BIBLIOGRAPHY: C. L. Sonnichsen, Ten Texas Feuds (Albuquerque: University of New Mexico Press, 1957; rpt. 1971). Jerry Don Thompson, Laredo: A Pictorial History (Norfolk: Donning, 1986). Seb S. Wilcox, "The Laredo City Election and Riot of April, 1886, " Southwestern Historical Quarterly 45 (July 1941).
Jose Francisco Segovia
(Excerpt from the Handbook of Texas Online)
|Christopher Marmion McDonnell, C M as he went by, arrived in the United States on June 30, 1847 aboard the ship Durham at the Port of New York. His place of origin was listed as Great Britain. He was 21 years old when he came here.
(New York, 1820-1850 Passenger and Immigration Lists
Microfilm M237, roll 68, I D 699645)
He came to Texas and enlisted in the Texas Rangers in Corpus Christi, TX on Sept 16, 1852 as a private under G.K. Lewis command of the Texas Mtd. Volunteers according to offical muster rolls.. He was 25 years old at the time. He was discharged on March 13, 1853. It was noted that the place of Birth in the Ranger index usually meant place of enlistment or possibly the place of residence at the time of enlistment.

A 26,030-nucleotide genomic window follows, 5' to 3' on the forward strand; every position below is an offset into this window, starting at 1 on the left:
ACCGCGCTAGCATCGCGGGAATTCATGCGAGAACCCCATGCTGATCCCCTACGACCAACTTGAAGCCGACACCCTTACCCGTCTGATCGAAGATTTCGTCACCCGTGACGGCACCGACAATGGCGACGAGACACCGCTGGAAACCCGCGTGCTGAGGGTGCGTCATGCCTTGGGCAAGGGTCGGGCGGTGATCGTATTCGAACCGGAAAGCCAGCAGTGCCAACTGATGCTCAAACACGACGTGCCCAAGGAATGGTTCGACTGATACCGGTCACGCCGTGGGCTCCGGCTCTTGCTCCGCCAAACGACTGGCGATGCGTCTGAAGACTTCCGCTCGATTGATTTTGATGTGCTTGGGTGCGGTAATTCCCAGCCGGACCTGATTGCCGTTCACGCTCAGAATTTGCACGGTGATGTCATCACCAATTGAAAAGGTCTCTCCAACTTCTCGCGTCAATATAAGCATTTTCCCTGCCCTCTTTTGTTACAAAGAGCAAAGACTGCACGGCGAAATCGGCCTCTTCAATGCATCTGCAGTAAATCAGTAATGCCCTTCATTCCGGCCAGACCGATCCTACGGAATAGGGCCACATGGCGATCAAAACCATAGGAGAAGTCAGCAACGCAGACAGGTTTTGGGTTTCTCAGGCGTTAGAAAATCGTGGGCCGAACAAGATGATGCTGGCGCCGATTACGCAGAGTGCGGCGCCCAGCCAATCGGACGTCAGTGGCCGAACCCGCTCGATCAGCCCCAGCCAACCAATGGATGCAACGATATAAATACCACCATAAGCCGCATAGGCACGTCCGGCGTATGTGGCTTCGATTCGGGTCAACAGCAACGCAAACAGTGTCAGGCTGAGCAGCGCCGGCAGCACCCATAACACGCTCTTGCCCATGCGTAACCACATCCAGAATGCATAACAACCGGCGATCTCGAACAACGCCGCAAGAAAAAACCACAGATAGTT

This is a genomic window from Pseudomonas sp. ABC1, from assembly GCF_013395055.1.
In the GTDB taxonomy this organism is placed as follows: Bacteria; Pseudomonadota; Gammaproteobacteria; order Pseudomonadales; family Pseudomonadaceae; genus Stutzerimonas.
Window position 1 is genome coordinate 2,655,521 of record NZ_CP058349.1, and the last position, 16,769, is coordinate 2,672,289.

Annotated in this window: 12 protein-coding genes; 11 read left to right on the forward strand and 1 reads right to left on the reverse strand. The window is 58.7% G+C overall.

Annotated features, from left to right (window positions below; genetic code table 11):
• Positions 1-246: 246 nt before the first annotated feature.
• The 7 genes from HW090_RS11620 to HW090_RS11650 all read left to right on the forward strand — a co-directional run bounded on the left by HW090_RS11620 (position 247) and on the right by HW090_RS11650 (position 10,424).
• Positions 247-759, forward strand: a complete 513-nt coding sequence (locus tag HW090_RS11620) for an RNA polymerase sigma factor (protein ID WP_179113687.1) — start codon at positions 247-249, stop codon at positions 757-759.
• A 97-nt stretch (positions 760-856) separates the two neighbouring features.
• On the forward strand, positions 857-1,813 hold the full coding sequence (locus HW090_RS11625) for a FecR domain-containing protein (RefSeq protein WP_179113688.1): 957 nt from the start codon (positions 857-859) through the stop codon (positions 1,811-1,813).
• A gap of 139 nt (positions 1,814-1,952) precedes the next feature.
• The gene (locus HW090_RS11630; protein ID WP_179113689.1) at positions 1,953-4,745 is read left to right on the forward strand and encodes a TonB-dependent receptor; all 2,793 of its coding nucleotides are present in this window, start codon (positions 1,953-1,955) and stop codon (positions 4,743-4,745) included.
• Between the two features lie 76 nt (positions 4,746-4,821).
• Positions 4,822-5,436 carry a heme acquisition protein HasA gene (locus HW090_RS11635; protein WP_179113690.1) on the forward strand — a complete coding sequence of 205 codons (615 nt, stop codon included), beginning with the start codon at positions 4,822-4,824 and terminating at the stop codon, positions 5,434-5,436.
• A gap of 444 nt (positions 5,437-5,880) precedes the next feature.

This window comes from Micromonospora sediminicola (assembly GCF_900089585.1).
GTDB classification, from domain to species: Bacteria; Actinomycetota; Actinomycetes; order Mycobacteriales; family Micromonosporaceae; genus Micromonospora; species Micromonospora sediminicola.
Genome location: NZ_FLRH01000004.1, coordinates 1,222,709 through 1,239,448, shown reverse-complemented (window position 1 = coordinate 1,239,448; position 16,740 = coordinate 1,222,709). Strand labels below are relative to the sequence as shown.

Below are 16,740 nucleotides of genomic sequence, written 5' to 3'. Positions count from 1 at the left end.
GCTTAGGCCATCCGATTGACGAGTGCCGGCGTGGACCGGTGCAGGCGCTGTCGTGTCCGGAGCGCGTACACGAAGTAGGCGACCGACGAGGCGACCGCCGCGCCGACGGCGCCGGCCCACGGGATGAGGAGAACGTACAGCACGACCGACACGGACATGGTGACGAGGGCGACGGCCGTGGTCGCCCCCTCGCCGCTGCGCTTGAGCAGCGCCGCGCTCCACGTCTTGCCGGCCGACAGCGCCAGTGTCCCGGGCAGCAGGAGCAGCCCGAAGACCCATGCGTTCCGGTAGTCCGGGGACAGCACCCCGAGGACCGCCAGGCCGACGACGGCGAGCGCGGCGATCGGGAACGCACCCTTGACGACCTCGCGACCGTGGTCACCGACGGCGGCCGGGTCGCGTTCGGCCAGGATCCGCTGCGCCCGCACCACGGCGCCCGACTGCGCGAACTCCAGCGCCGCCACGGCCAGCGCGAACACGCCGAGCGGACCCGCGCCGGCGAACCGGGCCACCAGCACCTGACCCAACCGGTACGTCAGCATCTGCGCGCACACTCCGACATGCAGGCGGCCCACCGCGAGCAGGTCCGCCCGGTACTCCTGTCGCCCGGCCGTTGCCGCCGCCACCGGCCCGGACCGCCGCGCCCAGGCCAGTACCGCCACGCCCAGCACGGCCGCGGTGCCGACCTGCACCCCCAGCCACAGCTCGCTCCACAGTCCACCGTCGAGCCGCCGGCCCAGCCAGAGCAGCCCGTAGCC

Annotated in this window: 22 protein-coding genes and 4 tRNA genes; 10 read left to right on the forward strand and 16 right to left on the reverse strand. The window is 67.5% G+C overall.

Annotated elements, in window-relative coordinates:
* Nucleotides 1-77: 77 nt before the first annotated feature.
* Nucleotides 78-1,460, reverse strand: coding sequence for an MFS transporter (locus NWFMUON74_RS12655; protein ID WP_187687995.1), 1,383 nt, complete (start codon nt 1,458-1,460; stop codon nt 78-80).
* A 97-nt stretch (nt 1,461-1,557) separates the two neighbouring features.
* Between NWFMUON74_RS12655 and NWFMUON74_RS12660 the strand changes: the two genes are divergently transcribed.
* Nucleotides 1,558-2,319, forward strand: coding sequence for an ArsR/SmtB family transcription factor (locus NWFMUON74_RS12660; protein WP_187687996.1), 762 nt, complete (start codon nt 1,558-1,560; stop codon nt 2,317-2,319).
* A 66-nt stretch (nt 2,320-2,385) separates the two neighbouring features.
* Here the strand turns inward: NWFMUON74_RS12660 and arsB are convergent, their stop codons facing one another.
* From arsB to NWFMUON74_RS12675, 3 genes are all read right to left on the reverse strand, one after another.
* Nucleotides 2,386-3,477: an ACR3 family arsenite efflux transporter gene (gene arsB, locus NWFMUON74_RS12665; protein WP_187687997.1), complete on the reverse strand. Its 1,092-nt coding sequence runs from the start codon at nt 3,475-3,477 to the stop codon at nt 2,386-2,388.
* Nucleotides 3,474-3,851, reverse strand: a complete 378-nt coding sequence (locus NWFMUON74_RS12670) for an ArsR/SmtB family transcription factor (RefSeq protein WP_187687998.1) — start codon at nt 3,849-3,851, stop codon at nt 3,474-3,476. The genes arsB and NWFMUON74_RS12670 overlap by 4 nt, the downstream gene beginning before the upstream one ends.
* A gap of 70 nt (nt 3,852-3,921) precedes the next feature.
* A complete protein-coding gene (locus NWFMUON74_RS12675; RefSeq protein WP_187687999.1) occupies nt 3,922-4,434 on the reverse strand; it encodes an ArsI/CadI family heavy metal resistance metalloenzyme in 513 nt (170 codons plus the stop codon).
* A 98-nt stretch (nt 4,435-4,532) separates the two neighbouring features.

Early Confederate Service Records for C M Macdonell show he enlisted in the 8th Texas Calvary in Houston, Texas on Sept 11, 1861 at the age of 33. He had traveled 250 miles from San Patricio County. He was listed as a Private in Isham G Jones Company, Terrys Regiment Texas Rangers.
In the book "Warm Weather and Bad Whiskey" he is mentioned a number of times as being involved in the political struggle for power in Laredo, Texas and Webb County. His obituary below tells a brief history of his life.
Death of C. M. Macdonell
“On Saturday night, Mr. Macdonell was taken sick with a severe attack of inflammation of the bowels. Sunday morning a physician was called, but for some reason, was unable to come until eleven o’clock. Upon his arrival, he examined the patient carefully and gave little hope for his recovery, although it was thought that he would pass away quickly. About seven o’clock yesterday evening, the spirit of C. M. Macdonell took its flight, and as soon as the news became generally known a feeling of sadness settled over the city.